Sep 10

Space Rocket History #129 – Apollo Mission Control: An Introduction to Eugene Frances Kranz

As Procedures Officer, Kranz was put in charge of integrating Mercury Control with the Launch Control Team at Cape Canaveral, Florida, writing the “Go/NoGo” procedures that allowed missions to continue as planned or be aborted, along with serving as a sort of switchboard operator using teletype between the control center at Cape Canaveral and the agency’s fourteen tracking stations and two tracking ships located across the globe.

Kranz & his F86 Saber Cat

Kranz & his F86 Saber Cat

Kranz at his console in 1965

Kranz at his console in 1965

Kranz and his teacher Chris Kraft

Kranz and his teacher Chris Kraft

Sep 03

Space Rocket History #128 – Apollo Mission Control: Christopher Columbus Kraft – Part 2

At the beginning of the Apollo program, Kraft retired as a flight director to concentrate on management and mission planning. In 1972, he became director of the Manned Spacecraft Center, following the path of his mentor Robert Gilruth.

Kraft in Mission Control for Gemini 5

Kraft in Mission Control for Gemini 5

Ad. Abhau, Robert Thompson, and Kraft

Ad. Abhau, Robert Thompson, and Kraft

Kraft with his new flight Directors

Kraft with his new flight Directors

Aug 27

Space Rocket History #127 – Apollo Mission Control: Christopher Columbus Kraft – Part 1

Christopher Columbus Kraft Jr. was Born on February 28, 1924 in a town that no longer exist, Phoebus, Virginia. The town has now been engulfed by Hampton, Virginia. Kraft was named after his father, Christopher Columbus Kraft, who was born in New York City in 1892 near Columbus Circle at 8th ave. and 59th street.

Chris Kraft & Robert Gilruth

Chris Kraft & Robert Gilruth

Chris Kraft & Wally Schirra

Chris Kraft & Wally Schirra

Kraft at his Mercury Console

Kraft at his Mercury Console

Aug 20

Space Rocket History #126 – Apollo-Saturn IB: AS-201, AS-202, and AS-203

Apollo Saturn 201 employed the Saturn IB launch vehicle, which  was the up-rated version of the Saturn I rocket flown in ten earlier Saturn-Apollo missions. It featured an upgrade of the first stage engines to increase thrust from 1,500,000 lb-ft of thrust to 1,600,000 lb-ft. The second stage was the S-IVB.  This stage used a new liquid hydrogen-burning J-2 engine which would also be used on the S-II second stage of the Saturn V lunar launch vehicle…

AS-201 Recovery

AS-201 Recovery

Apollo-Saturn 201 Launch

Apollo-Saturn 201 Launch

AS-202 Launch

AS-202 Launch

AS-203 Launch

AS-203 Launch

Jul 23

Space Rocket History #122 – Apollo: Serious Problems with the Lunar Module and Grumman

Toward the end of January 1967, it was revealed that Lunar Module 1 would not reach the Cape in February, as expected. This meant, the moon landing might be delayed because the lander was not ready. But the mission planners could not wait for the Apollo engineers to iron out all the problems. They had to plan for a landing in 1969 and hope that the hardware would catch up with them.

Lunar Module Diagram

Lunar Module Diagram

John Disher Explains the Components of the Apollo Program

John Disher Explains Apollo Components

Lunar Module Test Article LTA-2R

Lunar Module Test Article LTA-2R

Jul 16

Space Rocket History #121 – Pegasus Wings inside SA-8 (AS-104), SA-9 (AS-103), & SA-10 (AS-105) and a Command Module update for 1965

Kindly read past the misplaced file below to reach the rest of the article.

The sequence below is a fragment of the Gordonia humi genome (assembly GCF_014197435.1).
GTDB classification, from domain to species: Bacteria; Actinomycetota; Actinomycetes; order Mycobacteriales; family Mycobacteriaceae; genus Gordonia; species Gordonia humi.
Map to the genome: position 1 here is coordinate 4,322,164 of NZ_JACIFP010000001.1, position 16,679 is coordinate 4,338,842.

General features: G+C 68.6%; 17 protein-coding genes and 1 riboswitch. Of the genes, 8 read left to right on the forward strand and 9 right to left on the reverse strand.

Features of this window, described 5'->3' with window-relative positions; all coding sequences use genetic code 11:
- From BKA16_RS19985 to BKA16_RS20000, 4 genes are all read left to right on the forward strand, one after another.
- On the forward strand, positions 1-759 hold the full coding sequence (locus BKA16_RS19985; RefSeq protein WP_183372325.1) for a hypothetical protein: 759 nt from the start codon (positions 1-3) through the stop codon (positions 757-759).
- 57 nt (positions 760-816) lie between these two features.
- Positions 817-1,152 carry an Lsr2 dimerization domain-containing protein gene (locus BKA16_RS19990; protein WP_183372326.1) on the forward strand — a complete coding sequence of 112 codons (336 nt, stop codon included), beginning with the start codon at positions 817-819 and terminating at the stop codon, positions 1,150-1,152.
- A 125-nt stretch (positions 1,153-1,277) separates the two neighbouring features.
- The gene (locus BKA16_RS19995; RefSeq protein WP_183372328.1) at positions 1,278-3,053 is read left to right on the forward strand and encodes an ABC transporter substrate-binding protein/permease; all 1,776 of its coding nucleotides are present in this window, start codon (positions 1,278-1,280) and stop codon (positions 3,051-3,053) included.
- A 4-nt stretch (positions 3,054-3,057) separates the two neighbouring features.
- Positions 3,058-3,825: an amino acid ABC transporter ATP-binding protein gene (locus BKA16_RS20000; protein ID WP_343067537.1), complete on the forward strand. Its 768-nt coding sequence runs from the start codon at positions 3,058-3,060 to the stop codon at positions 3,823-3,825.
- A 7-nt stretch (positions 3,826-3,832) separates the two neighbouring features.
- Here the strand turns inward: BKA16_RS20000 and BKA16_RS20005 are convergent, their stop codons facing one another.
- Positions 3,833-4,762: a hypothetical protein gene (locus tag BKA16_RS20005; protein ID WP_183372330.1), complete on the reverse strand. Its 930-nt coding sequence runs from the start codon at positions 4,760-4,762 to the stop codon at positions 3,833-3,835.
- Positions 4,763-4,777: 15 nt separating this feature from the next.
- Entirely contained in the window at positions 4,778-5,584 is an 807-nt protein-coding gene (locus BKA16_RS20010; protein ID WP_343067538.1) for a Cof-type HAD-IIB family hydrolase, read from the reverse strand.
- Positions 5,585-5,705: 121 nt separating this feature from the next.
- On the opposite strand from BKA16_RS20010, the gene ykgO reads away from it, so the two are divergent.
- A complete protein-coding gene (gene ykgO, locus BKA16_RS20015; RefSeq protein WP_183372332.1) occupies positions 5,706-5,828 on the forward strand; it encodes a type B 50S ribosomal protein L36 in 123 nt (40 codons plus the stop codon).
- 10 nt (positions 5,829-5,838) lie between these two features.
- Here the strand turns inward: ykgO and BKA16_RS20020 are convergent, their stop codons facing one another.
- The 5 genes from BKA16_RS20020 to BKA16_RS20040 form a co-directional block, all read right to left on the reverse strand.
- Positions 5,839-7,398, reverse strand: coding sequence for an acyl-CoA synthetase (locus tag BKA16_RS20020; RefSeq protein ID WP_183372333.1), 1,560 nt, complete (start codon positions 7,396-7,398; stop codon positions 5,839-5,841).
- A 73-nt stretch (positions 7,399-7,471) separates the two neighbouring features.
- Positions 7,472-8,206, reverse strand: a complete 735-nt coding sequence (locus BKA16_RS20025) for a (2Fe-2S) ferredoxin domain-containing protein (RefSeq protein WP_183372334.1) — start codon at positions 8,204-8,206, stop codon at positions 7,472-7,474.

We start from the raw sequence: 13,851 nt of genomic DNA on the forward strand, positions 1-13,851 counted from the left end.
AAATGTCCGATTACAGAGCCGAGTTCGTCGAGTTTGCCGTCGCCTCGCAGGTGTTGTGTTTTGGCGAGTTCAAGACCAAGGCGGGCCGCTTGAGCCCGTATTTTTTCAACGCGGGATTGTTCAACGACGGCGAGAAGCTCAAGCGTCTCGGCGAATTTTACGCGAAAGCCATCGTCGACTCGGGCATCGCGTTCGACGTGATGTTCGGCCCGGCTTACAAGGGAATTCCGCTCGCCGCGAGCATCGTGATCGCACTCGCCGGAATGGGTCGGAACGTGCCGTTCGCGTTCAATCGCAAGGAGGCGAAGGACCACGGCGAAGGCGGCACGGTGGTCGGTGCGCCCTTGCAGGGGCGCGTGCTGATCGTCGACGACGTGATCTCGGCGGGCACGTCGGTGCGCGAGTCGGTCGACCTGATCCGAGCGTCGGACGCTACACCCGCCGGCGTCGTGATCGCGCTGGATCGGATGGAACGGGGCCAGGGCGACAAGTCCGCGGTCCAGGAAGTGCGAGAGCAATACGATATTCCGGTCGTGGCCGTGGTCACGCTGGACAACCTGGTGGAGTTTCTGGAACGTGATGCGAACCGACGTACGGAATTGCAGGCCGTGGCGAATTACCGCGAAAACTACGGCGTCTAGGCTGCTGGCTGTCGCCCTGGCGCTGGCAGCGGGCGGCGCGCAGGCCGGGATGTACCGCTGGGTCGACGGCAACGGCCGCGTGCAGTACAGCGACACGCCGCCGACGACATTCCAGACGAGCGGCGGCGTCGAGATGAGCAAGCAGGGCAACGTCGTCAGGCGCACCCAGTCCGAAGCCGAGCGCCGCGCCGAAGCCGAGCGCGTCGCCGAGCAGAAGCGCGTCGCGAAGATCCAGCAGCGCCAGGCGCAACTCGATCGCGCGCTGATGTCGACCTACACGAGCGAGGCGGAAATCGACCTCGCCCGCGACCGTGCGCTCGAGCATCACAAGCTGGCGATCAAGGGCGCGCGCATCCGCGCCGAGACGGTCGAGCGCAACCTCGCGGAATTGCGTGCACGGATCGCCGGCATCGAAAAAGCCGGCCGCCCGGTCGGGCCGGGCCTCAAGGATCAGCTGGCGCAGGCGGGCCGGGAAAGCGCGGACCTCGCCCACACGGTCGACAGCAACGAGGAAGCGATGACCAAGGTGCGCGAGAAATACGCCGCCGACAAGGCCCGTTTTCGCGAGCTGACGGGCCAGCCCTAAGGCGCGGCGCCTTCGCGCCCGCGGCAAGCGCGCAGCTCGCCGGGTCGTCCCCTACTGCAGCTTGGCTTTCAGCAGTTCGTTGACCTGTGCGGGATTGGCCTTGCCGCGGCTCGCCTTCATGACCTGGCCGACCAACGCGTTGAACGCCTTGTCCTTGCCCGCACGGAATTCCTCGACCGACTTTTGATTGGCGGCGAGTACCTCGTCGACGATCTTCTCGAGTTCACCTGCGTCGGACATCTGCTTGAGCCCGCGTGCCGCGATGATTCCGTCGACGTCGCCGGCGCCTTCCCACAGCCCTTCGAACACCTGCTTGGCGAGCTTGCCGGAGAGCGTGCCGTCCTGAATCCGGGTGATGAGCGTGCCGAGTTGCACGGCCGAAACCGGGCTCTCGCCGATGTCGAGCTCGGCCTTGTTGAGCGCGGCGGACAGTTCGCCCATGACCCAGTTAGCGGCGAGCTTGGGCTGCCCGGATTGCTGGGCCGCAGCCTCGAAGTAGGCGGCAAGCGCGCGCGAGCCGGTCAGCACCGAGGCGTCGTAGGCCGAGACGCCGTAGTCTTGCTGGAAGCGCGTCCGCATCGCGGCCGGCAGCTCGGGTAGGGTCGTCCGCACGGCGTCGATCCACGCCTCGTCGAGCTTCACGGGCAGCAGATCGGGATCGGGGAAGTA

The Pegasus satellite was named for the winged horse of Greek mythology.  Like its namesake, the Pegasus was notable for its “wings”, a pair of 29 meter long, 4.3 meter wide arrays of 104 panels fitted with sensors to detect punctures by micrometeoroids at high altitudes.  In its stored position with panels folded inside the Apollo service module, the Pegasus was 5.3-meters high, 2.1 meters wide, and 28-cm deep.

Pegasus Stowed Inside the Boilerplate Service Module

Pegasus Stowed Inside the Boilerplate Service Module

Pegasus Micrometeoroid Detection Satellite Deployed

Pegasus Micrometeoroid Detection Satellite Deployed

Pegasus Deployment Sequence

Pegasus Deployment Sequence

SA-9 Launch

SA-9 Launch

SA-8 Launch

SA-8 Launch

SA-10 Launch

SA-10 Launch

Interior of Command Module

Interior of Command Module

Jul 09

Space Rocket History #120 – Apollo: Stages S-IV and S-IVB

The key to high-energy stages was to use liquid hydrogen as the fuel.  Liquid hydrogen fuel appealed to rocket designers because of its high specific impulse, which is a basic measure of rocket performance. Specific Impulse is the impulse delivered per unit of propellant consumed.  You might think of it as the efficiency of the rocket.  Compared to an RP-1 (kerosene) fueled engine of similar size, liquid hydrogen fuel could increase the specific impulse or efficiency of an engine by 40 percent.  The combination of hydrogen and oxygen for propellants made the moon shot feasible.

S-IV Rocket Stage

S-IV Rocket Stage

S-IV & S-IVB Stage Position

S-IV & S-IVB Stage Position

S-IV Stage in Saturn IB and V

S-IV Stage in Saturn IB and V

S-IVB Differences Between Saturn IB and V

S-IVB Differences Between Saturn IB and V

Jul 02

Space Rocket History #119 – Apollo: Lunar Module Design – Part 3

At various stages of lunar module design, mockup reviews were conducted to demonstrate progress and identify weaknesses. These inspections were formal occasions, with a board composed of NASA and contractor officials and presided over by a chairman from the Apollo office in Houston.

Rendezvous Radar Antenna

Rendezvous Radar Antenna

TM-1 Mockup of the LEM

TM-1 Mockup of the LEM

Lunar Module in the Stack

Lunar Module in the Stack

Panel Separation by Explosive Charge

Panel Separation by Explosive Charge

Removing the LEM

Removing the LEM